For the pancakes; in a separate bowl, mix the flour and your iliki. I loooooove my iliki so much and it is definitely among my top three warm spices. I used whole iliki (cardamom), but you can use the already ground spice. I like using the whole one since I can toast them before using and grind them rough textured as I love.

In another bowl, whip the mala, egg and sugar. If you have vanilla extract, add some in. I just happen to ran out lol. Mala is an amazing ingredeint for pancakes since they make everything extra fluffy and super soft. Mala is fermented milk- equivalent to amasi in south africa and Kefir in Turkey. Plain yoghurt is also an excellent equivalent.

Once frothy and combined, add in the dry ingredients and fold them in. Do not overwhip because that will remove the air bubbles yet it is the air bubbles are what contribute to the fluffiness.

Once JUST combined, proceed with the cooking. Each side will require about two minutes.

Gorgeous!

Once golden brown, plate and serve with the pear caramel sauce we earlier on made. I added some sweet bananas for some more flavor, but berries would go really really well with this too.

Fragrant, soft, delicious!!! The wamth of the iliki is so well complimented with that of the pear. And even after pear season is long gone, you can make this with caramel with apples.

Enjoy that good food!

-K

Get your downloadable recipe here :))

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The post Iliki Pancakes with Pear Caramel Sauce appeared first on Kaluhi's Kitchen.

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I am so happy that March is supper sunny! I love the clear blue skies! Just look outside your window right now; brilliant, isn’t it? I love the sunshine that allows me to shine in all my shorts and minis. I am several shades darker, with the happiness in my heart a notch higher and my smile lines slightly deeper. Even though, admittedly, the heat can be prickly and the dust lowkey annoying, I love the overall warm nights that come with it too. While I am making the most of the sunshine before April comes along with the rains, I am also making the most of the fast waning mango season. The millions of fruit carts that were lined on the streets with Mangoes from Ukambani have now dwindled to a handful. And best believe I will be buying them even after there is only once mango fruit cart left!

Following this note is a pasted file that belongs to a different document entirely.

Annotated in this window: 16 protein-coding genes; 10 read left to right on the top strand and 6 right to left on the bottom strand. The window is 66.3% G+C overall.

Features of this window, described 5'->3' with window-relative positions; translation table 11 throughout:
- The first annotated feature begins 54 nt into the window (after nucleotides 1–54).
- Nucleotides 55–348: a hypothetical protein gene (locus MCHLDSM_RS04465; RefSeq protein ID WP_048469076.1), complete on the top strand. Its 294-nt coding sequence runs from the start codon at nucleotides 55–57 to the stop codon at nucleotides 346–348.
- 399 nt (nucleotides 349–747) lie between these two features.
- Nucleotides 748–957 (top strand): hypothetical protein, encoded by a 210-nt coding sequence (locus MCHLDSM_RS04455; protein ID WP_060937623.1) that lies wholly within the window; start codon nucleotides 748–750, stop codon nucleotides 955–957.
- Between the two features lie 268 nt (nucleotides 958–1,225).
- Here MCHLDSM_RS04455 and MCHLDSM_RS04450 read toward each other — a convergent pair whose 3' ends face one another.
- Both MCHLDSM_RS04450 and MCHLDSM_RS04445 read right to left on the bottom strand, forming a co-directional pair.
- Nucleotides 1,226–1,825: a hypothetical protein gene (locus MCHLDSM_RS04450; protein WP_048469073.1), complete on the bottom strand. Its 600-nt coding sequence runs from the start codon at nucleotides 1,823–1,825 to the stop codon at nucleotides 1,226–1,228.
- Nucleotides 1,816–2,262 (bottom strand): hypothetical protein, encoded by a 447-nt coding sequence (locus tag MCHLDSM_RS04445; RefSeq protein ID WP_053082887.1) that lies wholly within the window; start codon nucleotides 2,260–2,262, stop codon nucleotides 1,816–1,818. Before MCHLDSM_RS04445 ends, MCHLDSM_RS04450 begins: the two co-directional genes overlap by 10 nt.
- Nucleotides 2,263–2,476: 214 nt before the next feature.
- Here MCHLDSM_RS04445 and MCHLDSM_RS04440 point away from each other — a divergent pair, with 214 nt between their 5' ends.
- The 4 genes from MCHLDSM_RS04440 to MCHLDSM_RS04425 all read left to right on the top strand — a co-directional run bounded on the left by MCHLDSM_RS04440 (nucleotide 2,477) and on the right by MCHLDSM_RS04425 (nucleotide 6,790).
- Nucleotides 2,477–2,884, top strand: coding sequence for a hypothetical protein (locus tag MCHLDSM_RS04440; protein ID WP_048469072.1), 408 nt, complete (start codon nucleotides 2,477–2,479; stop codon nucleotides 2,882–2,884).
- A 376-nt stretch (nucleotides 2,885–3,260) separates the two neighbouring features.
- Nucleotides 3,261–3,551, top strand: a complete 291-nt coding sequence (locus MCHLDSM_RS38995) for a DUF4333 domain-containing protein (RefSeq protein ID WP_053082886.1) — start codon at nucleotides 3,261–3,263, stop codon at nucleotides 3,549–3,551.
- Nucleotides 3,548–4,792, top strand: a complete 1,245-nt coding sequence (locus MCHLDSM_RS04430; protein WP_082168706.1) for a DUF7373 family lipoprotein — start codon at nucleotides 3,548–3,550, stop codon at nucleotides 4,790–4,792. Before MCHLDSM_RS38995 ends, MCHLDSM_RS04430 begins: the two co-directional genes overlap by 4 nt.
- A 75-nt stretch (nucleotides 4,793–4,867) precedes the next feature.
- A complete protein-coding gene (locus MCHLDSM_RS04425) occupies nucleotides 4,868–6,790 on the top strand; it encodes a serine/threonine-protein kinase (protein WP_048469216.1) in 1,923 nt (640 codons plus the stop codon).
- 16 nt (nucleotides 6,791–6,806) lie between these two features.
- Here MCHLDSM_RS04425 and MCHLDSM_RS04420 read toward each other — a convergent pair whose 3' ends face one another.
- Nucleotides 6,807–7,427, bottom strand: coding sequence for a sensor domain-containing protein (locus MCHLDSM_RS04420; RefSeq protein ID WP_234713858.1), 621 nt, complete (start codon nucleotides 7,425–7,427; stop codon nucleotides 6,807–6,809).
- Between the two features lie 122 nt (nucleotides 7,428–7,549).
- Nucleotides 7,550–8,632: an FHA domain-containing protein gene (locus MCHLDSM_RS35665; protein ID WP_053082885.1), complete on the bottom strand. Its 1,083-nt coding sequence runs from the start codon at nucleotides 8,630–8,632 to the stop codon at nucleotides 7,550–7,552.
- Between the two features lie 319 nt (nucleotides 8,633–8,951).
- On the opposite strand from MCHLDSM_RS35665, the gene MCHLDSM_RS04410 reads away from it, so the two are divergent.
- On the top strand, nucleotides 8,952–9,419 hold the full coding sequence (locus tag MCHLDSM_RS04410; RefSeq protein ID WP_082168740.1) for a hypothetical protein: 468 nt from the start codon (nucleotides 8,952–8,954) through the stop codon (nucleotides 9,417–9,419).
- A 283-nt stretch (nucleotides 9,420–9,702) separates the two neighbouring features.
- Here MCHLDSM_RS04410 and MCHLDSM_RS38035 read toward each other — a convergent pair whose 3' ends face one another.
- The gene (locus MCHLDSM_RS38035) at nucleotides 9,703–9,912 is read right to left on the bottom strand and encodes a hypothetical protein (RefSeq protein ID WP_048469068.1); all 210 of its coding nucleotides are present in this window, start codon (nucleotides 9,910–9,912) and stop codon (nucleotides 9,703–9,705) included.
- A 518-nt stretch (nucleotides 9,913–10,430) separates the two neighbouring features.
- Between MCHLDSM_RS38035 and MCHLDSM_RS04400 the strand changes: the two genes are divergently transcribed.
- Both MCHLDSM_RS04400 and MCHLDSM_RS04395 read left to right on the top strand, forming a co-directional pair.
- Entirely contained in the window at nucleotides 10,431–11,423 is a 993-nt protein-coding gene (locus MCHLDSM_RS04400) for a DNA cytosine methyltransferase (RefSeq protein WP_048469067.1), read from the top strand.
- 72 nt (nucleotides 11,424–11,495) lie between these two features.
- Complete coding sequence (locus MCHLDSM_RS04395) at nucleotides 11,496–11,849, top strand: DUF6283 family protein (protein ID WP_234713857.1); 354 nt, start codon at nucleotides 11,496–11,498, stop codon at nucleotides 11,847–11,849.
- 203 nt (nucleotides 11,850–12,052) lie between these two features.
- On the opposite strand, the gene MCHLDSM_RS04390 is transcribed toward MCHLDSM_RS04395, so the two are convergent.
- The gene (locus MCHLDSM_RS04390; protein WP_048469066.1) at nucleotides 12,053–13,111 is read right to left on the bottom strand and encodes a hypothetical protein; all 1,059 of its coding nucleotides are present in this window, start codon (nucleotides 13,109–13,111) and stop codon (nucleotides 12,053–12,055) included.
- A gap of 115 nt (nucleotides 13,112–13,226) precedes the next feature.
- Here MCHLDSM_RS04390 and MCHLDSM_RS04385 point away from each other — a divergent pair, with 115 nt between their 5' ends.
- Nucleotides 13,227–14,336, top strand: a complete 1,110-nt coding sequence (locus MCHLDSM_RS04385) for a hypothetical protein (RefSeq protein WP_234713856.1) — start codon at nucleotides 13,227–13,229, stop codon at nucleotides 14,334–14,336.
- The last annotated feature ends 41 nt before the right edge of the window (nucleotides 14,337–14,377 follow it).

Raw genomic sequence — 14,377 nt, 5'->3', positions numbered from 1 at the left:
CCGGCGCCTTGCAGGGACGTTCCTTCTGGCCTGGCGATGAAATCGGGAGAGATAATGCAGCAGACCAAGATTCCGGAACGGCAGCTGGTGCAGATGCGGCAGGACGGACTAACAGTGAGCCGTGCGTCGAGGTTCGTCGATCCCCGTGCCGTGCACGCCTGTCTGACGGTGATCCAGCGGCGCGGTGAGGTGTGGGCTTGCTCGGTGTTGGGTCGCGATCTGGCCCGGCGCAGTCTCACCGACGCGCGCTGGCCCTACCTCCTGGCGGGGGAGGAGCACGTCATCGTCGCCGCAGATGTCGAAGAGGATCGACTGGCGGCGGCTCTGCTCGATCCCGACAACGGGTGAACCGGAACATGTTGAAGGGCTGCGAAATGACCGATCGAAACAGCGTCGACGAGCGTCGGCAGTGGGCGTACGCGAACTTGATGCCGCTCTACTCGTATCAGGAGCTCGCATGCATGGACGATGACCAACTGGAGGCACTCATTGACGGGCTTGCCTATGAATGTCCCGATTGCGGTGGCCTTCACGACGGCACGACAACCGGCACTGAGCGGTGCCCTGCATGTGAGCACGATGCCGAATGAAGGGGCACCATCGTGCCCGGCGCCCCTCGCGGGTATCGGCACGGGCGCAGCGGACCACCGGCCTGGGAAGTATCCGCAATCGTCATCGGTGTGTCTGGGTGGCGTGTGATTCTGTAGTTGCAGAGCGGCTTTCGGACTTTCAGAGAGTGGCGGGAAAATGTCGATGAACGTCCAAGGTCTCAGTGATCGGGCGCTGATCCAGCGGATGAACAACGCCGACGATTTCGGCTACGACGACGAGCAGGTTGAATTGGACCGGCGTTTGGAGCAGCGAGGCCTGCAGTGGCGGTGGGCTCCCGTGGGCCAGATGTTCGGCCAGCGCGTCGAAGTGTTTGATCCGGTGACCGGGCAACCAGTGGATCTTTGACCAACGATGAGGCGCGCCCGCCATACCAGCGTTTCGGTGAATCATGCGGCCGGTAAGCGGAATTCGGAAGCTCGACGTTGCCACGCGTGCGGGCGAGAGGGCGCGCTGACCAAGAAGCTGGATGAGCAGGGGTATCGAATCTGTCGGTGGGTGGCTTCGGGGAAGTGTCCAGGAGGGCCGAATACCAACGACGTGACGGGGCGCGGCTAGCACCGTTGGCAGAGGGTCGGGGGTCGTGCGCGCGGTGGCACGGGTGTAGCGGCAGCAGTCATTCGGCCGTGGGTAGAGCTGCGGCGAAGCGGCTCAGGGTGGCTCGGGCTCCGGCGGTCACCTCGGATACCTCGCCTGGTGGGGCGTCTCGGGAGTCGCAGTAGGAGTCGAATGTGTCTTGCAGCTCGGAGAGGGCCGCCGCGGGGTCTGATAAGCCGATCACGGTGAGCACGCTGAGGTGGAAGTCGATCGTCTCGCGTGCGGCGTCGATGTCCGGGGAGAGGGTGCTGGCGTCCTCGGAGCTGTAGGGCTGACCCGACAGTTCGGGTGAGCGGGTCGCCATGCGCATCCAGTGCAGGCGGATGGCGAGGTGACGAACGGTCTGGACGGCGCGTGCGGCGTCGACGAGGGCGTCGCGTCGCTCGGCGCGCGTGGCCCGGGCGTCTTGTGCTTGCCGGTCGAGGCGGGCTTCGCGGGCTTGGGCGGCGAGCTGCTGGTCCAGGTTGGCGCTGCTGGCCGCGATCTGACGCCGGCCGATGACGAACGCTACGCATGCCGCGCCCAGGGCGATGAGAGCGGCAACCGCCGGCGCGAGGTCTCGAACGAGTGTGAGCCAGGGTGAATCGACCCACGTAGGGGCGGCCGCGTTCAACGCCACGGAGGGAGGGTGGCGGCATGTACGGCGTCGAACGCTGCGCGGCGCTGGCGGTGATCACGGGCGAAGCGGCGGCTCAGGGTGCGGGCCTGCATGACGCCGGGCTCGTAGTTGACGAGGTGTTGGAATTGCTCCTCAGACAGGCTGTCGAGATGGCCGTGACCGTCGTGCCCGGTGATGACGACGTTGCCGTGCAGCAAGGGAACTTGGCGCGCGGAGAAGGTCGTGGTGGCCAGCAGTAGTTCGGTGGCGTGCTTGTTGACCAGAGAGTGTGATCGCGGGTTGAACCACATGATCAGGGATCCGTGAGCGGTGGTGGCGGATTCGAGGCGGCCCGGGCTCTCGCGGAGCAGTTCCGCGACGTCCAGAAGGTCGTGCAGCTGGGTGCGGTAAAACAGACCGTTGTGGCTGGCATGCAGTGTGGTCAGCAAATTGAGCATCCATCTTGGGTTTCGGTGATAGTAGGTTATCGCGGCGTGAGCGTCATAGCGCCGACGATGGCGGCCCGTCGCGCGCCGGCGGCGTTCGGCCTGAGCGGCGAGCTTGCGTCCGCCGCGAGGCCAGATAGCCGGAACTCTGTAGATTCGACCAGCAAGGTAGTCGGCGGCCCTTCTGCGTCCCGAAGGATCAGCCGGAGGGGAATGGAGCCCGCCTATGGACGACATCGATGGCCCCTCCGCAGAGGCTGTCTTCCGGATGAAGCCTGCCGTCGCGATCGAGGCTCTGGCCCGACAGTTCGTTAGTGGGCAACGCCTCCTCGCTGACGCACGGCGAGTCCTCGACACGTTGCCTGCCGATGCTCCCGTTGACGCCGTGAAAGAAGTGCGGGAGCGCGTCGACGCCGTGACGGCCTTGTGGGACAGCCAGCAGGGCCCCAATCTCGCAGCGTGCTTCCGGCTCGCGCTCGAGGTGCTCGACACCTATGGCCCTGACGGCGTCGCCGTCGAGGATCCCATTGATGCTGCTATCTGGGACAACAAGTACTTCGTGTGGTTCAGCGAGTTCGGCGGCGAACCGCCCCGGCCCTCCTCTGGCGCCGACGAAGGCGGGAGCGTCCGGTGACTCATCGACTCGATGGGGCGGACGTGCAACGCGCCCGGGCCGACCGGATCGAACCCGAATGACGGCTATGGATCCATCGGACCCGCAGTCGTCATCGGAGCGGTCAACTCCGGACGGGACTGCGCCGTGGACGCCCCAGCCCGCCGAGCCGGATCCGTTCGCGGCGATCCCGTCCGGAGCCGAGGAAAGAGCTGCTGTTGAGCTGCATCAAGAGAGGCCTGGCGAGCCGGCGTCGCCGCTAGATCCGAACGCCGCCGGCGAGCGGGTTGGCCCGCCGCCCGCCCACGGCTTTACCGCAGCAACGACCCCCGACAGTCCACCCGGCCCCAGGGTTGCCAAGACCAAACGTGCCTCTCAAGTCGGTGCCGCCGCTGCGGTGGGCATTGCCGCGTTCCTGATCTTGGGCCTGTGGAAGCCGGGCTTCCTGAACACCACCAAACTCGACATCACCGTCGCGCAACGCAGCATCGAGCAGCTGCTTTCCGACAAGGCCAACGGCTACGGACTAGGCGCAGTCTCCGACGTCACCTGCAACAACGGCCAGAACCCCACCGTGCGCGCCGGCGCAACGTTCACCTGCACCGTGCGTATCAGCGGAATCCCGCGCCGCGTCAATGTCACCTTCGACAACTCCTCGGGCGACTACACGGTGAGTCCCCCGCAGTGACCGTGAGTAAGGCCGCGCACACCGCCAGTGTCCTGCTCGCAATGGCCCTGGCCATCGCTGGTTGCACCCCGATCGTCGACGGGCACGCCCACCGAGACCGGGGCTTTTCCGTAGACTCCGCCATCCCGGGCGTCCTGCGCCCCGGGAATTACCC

I shared a full thread of all the mango recipes I have made since the blog started and this one is gong to be my final one for 2019. As we bid goodbye to the best fruit season in the universe, cool down with my mango passion fruit mocktail.


I made a sweet 6 minute video for you guys on the same! Do pass by my channel and watch:

PREP TIME: 5 min    COOK TIME:  10 min       SERVES: 3

Ingredients

1 cheek of a apple mango

3 passion fruit

1 krest

1 sprig or rosemary

1 clove (or 1/8 teaspoon of clove powder)

Method

For this recipe, make sure both the mango and the passion fruit are really really sweet and ripe. If the fruits are tart, all the flavors will be unpalatable

Peel the mango and core the passion fruit. Place both the mango and the passion fruit in your blender, the crushed clove, and a few rosemary leaves. You can go with mint in place of rosemary, but since I only had the latter at hand that is what I went for.

Clove is a very strong spice and a little goes a looooooooong way. So start small and take it easy when adjusting upwards if necessary.

You can add some sugar as well if you prefer to have alot more sweetness, but my preference was not to add some. I also chose not to sieve the fruity base once combined as I find the tiny crushed seeds to add alot more character to my drink. But if you want it completely smooth, sieve it.

Blitz until combined.